For once, I’ve done a chain in the correct order, having first visited the original Tamper Coffee on Westfield Terrace in Sheffield before venturing down the following day to Sellers Wheel on Arundel Street for breakfast. The contrast between the two in terms of size and scope could hardly be greater; Westfield Terrace is a small, cosy, neighbourhood coffee shop, while Sellers Wheel is much larger, with a strong focus on food, although still retaining Westfield Terrace’s intimacy and emphasis on great coffee.
For those who’ve visited Ozone’s roastery/café in London will be familiar with the concept. Meanwhile if you’ve been to Caravan King’s Cross, there’s a certain similarity in look and feel, although Sellers Wheel is much smaller; you could probably fit four of it into Caravan (eight if you stacked them vertically as well).
In some ways, Sellers Wheel (like Caravan) is two-shops-in-one. You enter into a small area, best described as a coffee lounge, and, if you just want coffee, you could always stay here since it makes a great option by itself. Sellers Wheel proper, though, which is where all the food is, is at the back, through a doorway to the left of the counter.
You can read more of my thoughts after the gallery.
Sellers Wheel occupies a beautiful white-washed brick building, its windows sporting some lovely wooden shutters. From the street, it doesn’t look like much. Indeed, at first glance it looks as if it’s not much bigger than the original on Westfield Terrace. Stepping inside does little to dispel this notion: you enter a spacious, brick-walled, high-ceilinged coffee lounge, roughly the size of Westfield Terrace. The counter, with espresso machines and grinders, is directly ahead of you, while there’s some comfortable-looking bench-seating to the left and right. It’s bright and airy, with two generous windows and a half-glazed door. Indeed, if this was all there was to Sellers Wheel, it would be a pretty decent option in itself.
However, explore a little and you’ll find, through a door at the right-hand end, the semi-secret board-room, which large groups can book at the weekend. Alternatively, linger a few seconds and one of the attentive waiting staff will ask if you want a table. Say yes and you’ll be whisked away through the doorway to the left of the counter into the back room. This is even more delightful, with a low, brick-ribbed ceiling, supported by cast-iron beams and pillars. Any thought that it might be gloomy is dispelled by generous windows running the length of the building on both sides, flooding it with light.
There’s a wooden bar, completely with beer taps to the right, while rows of tables stretch out all the way to the kitchen at the back. Immediately to the left is a small, two-person table, which is mine, by the way, although you’re welcome to use it while I’m not there. After that comes five four-person tables along the left-hand wall. Down the centre, between the pillars, are three two-person tables, while the right-hand side is given over to communal tables, a high, eight-person one by the bar, and a low, 12-seater towards the back, together forming a T. Finally, a window-bar along the right-hand wall, spans two of the windows.
Since I was there for breakfast, I had to have Eggs Benedict, something Tamper’s renowned for. The standard Tamper Eggs Benedict is what others might call Eggs Florentine, with bacon or Salmon available as options. Mine arrived with two eggs, each on its own muffin, and an interesting (and tasty) onion/potato cake resting between the two (new one on me!). The eggs were superbly poached, the yolks creamy and the hollandaise sauce delightful.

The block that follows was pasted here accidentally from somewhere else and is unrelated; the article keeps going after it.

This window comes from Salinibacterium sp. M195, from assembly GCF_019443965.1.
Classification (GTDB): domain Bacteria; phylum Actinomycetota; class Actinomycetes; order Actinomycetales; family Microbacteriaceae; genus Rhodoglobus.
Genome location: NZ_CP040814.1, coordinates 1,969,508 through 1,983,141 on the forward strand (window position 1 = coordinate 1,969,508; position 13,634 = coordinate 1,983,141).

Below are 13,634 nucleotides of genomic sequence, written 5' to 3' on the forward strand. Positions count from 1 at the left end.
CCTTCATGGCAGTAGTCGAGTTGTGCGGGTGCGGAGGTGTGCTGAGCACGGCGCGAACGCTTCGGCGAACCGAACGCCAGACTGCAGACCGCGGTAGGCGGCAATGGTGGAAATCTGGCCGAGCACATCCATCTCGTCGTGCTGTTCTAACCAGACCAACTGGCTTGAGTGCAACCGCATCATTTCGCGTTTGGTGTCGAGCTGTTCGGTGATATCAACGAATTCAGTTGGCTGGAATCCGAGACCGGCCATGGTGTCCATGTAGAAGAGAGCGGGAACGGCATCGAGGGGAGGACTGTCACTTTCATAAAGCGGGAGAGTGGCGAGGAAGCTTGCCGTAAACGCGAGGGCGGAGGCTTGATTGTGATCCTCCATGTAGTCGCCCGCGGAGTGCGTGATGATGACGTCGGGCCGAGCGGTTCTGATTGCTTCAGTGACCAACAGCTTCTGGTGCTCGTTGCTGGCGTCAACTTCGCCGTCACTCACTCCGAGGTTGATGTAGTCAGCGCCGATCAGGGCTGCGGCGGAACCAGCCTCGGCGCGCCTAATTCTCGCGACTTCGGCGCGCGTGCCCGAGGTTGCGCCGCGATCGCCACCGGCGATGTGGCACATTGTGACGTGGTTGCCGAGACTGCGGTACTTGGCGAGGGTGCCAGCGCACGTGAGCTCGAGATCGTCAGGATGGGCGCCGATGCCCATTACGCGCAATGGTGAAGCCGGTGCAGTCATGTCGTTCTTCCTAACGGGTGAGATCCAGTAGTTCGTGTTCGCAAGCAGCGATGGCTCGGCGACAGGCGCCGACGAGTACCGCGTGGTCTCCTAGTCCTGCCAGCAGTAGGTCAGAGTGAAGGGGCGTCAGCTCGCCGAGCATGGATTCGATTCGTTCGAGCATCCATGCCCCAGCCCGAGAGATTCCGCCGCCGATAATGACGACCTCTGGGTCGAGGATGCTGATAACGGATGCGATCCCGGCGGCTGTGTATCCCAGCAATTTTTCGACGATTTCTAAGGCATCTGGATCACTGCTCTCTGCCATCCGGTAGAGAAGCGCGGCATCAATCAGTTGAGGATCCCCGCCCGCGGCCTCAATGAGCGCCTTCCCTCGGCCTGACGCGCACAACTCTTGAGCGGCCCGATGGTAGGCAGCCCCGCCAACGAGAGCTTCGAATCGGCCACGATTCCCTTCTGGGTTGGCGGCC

All Tamper’s coffee is from Ozone, with the Tamper house-blend joined by a guest on espresso, with two single-origins on pour-over. I’ve always liked Ozone’s coffee, sampling it at the likes of Four Corners. Ozone roasts slightly darker than some, resulting in something of a bite to the coffee, no bad thing at the start of the day. I got things underway with my (when I’m out) traditional flat white, which, despite the bite, was a smooth, very drinkable cup with superbly-steamed milk.
The other area where Ozone has always impressed me is in roasting decaf. So, to put head-barista Morrell through his paces, I followed my flat white with a decaf piccolo. This, I have to say, was impressive, the decaf coming strongly through the milk. This one was slightly fruiter than I remember previous Ozone decafs, but if anything it only enhanced things.
December 2015: Tamper was a runner-up for the Coffee Spot Best Breakfast Award for 2015.
|149 ARUNDEL STREET • SHEFFIELD • S1 2NU|
|http://tampercoffee.co.uk||+44 (0) 114 2757970|
|Monday||08:00 – 17:00||Seating||Benches, Tables, Bars (back), Benches, Tables (outside)|
|Tuesday||08:00 – 17:00||Food||Breakfast, Brunch, Lunch|
|Wednesday||08:00 – 17:00||Service||Table|
|Thursday||08:00 – 17:00||Cards||Mastercard, Visa|
|Friday||08:00 – 17:00||Wifi||Free (with code)|
|Saturday||09:00 – 18:00||Power||No|
|Sunday||10:00 – 17:00||Mobile||3G, Voice|
|Chain||Local||Visits||8th February 2015|
If you liked this post, please let me know by clicking the “Like” button. If you have a WordPress account and you don’t mind everyone knowing that you liked this post, you can use the “Like this” button right at the bottom instead.
Don’t forget that you can share this post with your friends using the buttons below.